A matter of faith

    Several months ago, I lurked through a back-and-forth between romance readers about speech that offended them in romance novels. Many of them felt it was offensive and therefore wrong for a writer to include phrases like "Jesus Christ" and "goddamn" in novels because these words constitute "blasphemy." I lurked and said nothing...

    A few weeks ago, I got a letter from a reader thanking me for making my characters' religions a real part of my historicals. She said that most historicals reflect modern biases either by creating characters that have no religion or by putting it in the background. This bothers her because it's historically inaccurate. (I think I posted her letter as a Letter of the Week.) I really appreciated what she said because religion did play a major role in people lives historically speaking, killing, dying, emigrating to new lands. One can't downplay the importance religion had in people's lives throughout history. I was happy that she noticed the effort I put into being true to that fact.

    I found these two topics to be very interesting because they illustrate for me what place I believe religion ought to hold in novels. Let's see if I can explain.

    For me, characters rule everything. If I have a character who is a devout Catholic, then I want to portray a heartfelt Catholicism in that character, which means that I as a non-Catholic have a lot of research to do. I've had a lot of Catholic characters — in Carnal Gift and then again in the MacKinnon's Rangers series — and have gone so far as to burn votive candles and buy rosaries for Morgan and Amalie, which two of my Catholic friends used to say the Rosary once to "break them in."

    (Writing Catholic characters from historical times also means I get to put Latin in the story, and I like that. It's my inner Latin geek coming out to play.)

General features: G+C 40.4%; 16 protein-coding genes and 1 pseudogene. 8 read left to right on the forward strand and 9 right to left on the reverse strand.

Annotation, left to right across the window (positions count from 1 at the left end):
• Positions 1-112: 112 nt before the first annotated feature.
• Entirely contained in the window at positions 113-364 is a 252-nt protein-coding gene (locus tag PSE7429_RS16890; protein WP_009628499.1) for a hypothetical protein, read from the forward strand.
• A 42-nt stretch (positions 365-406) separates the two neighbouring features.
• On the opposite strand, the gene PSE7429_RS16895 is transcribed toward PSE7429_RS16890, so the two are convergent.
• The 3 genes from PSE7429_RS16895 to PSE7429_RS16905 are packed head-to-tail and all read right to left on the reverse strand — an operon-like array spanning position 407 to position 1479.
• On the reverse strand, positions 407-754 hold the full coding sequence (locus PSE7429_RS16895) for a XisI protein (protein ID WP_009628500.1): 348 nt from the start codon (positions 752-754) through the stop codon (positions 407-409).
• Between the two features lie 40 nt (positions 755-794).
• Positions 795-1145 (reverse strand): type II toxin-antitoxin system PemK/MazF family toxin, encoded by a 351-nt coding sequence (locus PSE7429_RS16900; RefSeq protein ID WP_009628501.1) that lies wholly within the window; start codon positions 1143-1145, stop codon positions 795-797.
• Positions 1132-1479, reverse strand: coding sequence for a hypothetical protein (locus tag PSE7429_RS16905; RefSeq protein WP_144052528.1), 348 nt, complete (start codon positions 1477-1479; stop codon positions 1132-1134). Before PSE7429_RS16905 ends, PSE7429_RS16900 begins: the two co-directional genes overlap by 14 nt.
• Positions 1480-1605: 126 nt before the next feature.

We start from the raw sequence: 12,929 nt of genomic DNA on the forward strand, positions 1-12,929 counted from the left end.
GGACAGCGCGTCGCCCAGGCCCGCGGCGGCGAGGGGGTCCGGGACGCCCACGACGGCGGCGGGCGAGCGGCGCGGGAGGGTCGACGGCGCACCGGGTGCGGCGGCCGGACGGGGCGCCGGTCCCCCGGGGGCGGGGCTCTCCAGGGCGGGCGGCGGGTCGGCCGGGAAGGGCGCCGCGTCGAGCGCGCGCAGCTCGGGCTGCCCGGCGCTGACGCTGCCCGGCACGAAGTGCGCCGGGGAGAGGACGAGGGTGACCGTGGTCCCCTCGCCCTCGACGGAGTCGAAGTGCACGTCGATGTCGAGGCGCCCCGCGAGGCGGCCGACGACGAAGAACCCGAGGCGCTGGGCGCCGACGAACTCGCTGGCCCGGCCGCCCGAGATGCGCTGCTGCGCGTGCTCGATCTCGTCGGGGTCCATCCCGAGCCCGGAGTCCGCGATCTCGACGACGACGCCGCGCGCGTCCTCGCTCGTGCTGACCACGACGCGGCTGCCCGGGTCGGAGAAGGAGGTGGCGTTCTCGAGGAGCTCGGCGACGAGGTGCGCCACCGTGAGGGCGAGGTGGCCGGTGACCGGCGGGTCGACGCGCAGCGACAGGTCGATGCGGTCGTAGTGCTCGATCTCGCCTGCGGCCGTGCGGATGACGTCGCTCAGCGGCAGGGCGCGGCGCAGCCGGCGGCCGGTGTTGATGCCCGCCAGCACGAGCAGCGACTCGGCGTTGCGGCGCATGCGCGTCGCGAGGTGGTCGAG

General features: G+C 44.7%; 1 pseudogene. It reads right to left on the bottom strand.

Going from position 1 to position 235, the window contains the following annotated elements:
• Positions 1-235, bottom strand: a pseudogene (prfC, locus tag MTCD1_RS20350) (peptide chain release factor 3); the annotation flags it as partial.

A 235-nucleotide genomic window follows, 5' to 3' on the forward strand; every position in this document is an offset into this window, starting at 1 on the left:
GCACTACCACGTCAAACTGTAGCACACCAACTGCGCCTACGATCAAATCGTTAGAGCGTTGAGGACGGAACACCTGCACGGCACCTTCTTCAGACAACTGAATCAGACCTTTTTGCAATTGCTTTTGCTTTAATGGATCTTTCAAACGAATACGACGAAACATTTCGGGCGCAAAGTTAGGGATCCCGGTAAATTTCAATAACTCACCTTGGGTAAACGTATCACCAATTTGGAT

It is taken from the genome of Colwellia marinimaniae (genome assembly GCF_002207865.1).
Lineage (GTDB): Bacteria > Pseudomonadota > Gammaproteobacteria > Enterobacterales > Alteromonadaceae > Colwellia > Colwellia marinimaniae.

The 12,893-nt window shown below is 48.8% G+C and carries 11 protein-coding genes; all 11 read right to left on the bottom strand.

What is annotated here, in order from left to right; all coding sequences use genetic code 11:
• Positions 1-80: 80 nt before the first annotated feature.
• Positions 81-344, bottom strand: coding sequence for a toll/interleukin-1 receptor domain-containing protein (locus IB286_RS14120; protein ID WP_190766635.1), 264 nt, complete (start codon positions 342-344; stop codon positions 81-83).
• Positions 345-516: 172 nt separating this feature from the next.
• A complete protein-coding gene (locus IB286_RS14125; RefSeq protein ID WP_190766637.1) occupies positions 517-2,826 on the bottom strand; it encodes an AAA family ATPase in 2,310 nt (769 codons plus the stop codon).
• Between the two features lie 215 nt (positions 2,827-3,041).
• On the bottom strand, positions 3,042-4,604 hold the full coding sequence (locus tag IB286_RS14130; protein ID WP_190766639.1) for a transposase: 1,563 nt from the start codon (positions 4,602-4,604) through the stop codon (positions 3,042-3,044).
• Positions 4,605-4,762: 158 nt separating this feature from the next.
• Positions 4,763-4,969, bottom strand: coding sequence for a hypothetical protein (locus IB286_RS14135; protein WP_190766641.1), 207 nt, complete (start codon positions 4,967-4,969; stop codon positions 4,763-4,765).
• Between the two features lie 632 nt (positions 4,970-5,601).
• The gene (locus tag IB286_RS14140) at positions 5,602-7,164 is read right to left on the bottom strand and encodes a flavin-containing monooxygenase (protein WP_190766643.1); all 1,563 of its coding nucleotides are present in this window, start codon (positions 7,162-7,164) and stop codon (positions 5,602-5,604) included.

Morgan's plain wooden rosary that he wore around his neck.

    Obviously, when I write about any faith from the point of view of characters who practice that faith, I try to be very true to the faith and respectful of it. It's conceivable that I might have a character who would be very at odds with his/her faith, and in those cases I would portray that tension realistically. Kat in Naked Edge will be my first non-Christian character, though I suppose a great many of my I-Team characters probably fall into the category of agnostic, reflecting the times we live in now.

    In short, I respect the religion of my characters and I make it a part of the story because it's part of who they are.

    Mitakuye Oyasin! We are all one.

    But when it comes to offending people with language, that's something very different. Again, it's my characters that rule. If I have a character to says "Jesus Christ!" I put it in the story. If it offends readers, there's really nothing I can do about it. I don't write inspirationals and so I don't feel compelled to constrain the language in my stories or the behavior of my characters to the external ideals and beliefs of readers.

    Though I would certainly stand behind every person's right to the free exercise of her religion (within certain bounds -- I don't believe in forced teen marriage, honor killing or polygamy), I don't feel that it's my job to reflect other people's faiths in my writing or to write in such a way that doesn't offend their sensibilities. I don't set out to offend people, however.

    Does that make sense?

    I guess the easiest way to summarize my view on this is that my characters' religion (if they have one) is the only one that matters to me in my writing. For me, blasphemy means not being true to my characters and that's it.

    Now, for the results of my last poll....

    Some 12 percent of you are fans of the Man Slut. You want the hero to have as much experience in bed as possible.

    The vast majority of you — a whopping 55 percent — want the hero to have enough sexual experience to know his way around a woman's body.

    A solid 25 percent say it's okay if the hero has has a few partners, but you don't want him to be a Lothario.

    And 7 percent of you would like to see romance authors try harder to incorporate virgin heroes into their stories.

    Very interesting!

    Check for my new poll and vote!

    This is going to be an extraordinarily busy month at the paper. I'll try to keep up with my blog, but I make no guarantees. Benjy is home for spring break. The two of us spent today at Denver Botanic Gardens looking at orchids, tulips and other pretty things (including a very lazy squirrel napping on a pine bough). I doubt I'll make much progress on my story until after Benjy goes back to school. I just hate to take time when he's home to write, especially when I'm not getting any time off from work to be with him.

    Have a great week everyone!

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